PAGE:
Jim Mooney: 1919 - 2008
Jim was more than just a comic book artist - he was a consummate professional. There was nothing he couldn't draw, nothing he wouldn't try to draw. He was as good as they came. But there was more to Jim, much, much more. He worked at virtually every major, and not so major, company over a career that spanned nearly seven decades. His first work appeared in print about 18 months after the debut of Action Comics #1 and he worked well into the 1990s and off and on into early 2000, along the way becoming one of the most prolific artists of the genre. Indeed it could be argued, and I suspect successfully, that Jim drew more pages than anyone else. He penciled, he inked. But there was more to Jim than that.
Jim loved collecting American Indian artifacts. He loved restoring houses. He once told me, with justified pride, how he and his first wife bought an old Civil War era house and then spent a few years bringing it back to it's previous glory. He loved cats, oh, did he love cats. He'd take any opportunity to draw cats and he told me, more than once, that he loved putting Streaky into almost every Supergirl commission that he did. He had a wicked sense of humour. He loved going to hospitals and visiting sick kids where he'd draw Spider-Man for anyone who asked. He was generous to a fault and gave me, personally, much of his time so we could work on his official (as yet unpublished) biography. I learnt a lot about Jim from doing that book and I'd not trade that time for anything. One day that book will be published.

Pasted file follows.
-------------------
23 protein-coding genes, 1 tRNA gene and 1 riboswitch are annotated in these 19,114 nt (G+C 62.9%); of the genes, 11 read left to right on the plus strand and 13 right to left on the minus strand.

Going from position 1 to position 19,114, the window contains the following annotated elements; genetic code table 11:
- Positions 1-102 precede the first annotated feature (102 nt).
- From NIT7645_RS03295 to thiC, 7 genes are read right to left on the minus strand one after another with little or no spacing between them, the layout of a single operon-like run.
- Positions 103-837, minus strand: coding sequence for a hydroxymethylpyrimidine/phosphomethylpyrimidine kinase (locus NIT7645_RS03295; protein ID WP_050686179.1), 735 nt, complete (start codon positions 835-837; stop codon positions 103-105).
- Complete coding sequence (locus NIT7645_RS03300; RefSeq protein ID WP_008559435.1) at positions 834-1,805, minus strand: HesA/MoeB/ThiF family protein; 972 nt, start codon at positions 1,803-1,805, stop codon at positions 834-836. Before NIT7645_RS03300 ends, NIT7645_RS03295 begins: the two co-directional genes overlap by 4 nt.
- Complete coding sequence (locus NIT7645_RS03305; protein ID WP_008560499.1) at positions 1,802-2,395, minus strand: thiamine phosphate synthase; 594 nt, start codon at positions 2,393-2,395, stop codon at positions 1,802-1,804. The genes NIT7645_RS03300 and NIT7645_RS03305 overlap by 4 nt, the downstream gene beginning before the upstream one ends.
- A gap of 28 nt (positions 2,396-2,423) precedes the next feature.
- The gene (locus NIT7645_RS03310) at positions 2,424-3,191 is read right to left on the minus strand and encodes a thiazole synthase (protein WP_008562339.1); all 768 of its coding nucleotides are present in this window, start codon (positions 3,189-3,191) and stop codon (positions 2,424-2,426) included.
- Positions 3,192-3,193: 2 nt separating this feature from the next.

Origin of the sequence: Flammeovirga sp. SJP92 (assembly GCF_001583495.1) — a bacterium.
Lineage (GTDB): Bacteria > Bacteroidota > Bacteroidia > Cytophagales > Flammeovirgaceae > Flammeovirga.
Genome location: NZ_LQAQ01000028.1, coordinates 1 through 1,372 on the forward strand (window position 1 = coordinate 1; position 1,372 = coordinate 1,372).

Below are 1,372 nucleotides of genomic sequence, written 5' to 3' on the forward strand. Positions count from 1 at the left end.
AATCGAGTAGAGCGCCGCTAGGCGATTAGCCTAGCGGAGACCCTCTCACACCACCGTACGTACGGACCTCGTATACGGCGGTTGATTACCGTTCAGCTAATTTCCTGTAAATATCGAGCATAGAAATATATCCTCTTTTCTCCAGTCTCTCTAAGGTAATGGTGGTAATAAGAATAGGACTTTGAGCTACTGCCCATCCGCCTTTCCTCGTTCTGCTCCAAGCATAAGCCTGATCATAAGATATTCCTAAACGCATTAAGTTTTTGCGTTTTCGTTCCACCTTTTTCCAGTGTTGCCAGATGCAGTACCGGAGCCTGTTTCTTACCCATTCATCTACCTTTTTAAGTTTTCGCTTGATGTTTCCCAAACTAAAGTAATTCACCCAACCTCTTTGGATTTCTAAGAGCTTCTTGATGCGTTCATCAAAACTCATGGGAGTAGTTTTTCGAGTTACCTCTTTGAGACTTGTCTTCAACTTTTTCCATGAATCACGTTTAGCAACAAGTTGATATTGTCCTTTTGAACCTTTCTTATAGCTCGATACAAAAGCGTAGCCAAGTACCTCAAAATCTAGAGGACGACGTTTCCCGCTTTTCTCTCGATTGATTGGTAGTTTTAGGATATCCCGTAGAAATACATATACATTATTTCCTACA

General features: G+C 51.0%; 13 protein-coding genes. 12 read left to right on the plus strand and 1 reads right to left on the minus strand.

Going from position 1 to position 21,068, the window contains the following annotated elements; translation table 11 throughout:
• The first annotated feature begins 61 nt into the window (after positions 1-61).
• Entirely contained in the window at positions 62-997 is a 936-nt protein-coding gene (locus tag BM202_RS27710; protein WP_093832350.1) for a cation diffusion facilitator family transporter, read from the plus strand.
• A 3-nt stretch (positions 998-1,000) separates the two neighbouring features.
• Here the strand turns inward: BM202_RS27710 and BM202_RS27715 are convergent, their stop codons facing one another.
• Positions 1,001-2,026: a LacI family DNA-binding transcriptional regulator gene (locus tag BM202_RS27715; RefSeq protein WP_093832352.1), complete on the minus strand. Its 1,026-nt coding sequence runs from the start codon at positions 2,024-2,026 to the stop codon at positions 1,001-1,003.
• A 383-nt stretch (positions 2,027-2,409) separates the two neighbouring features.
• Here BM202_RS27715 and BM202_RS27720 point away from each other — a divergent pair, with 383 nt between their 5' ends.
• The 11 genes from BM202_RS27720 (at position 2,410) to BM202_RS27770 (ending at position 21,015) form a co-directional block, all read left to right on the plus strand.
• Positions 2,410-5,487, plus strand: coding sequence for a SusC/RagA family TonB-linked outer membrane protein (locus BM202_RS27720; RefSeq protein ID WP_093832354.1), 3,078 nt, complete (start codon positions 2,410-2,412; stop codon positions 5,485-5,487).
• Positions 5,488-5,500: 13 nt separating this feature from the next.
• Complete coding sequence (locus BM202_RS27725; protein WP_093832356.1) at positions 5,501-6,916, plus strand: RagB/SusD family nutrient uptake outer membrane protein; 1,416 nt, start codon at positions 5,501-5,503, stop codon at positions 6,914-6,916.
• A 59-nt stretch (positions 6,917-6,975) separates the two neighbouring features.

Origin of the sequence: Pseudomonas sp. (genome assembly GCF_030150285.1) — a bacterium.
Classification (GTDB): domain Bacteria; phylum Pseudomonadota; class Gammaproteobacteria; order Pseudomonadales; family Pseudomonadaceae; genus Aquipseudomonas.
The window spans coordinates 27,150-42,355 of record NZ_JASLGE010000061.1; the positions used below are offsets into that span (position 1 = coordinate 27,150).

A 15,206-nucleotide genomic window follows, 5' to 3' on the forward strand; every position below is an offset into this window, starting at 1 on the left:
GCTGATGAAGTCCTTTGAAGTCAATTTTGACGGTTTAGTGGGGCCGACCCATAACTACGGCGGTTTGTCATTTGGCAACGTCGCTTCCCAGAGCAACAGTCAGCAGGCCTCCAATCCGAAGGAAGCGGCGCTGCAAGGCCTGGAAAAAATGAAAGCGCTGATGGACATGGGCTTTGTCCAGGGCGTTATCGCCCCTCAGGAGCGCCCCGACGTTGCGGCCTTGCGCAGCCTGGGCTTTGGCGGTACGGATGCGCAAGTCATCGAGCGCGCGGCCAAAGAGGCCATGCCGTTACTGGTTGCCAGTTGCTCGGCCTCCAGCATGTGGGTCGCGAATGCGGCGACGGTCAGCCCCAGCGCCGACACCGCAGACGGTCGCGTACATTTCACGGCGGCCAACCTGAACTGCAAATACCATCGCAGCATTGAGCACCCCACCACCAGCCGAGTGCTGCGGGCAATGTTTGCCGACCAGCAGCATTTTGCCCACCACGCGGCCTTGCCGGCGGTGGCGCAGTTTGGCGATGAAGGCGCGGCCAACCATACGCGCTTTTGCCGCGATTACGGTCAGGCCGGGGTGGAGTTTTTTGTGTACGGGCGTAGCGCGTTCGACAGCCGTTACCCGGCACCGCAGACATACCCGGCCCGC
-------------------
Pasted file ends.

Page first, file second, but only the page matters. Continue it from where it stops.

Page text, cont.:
What sums Jim up to me is this: when we were working on the biography Jim gave me a list of people that he thought might be of interest. Everyone on that list, from Stan Lee to Steve Gerber, from Mark Evanier to Fred Hembeck - everyone - said the same thing when approached: "For Jim? Anything!" Not one person turned Jim down, nor did they let him down, because he never let anyone else down. Jim never turned in a bad page and he was always on time. I once asked him about that and he told me that he'd been late on a job once and was told, in no uncertain terms, that there were plenty of other artists out there who wanted work. Faced with the prospect of unemployment, Jim made damn sure that he was on time, if not early, on any job he did. He saved many a bad penciler from their own flaws by making other artists look better than they were. He was good, he was better than good.
When I'm a bit less upset I'll write some more about Jim, about the artist and about the man himself.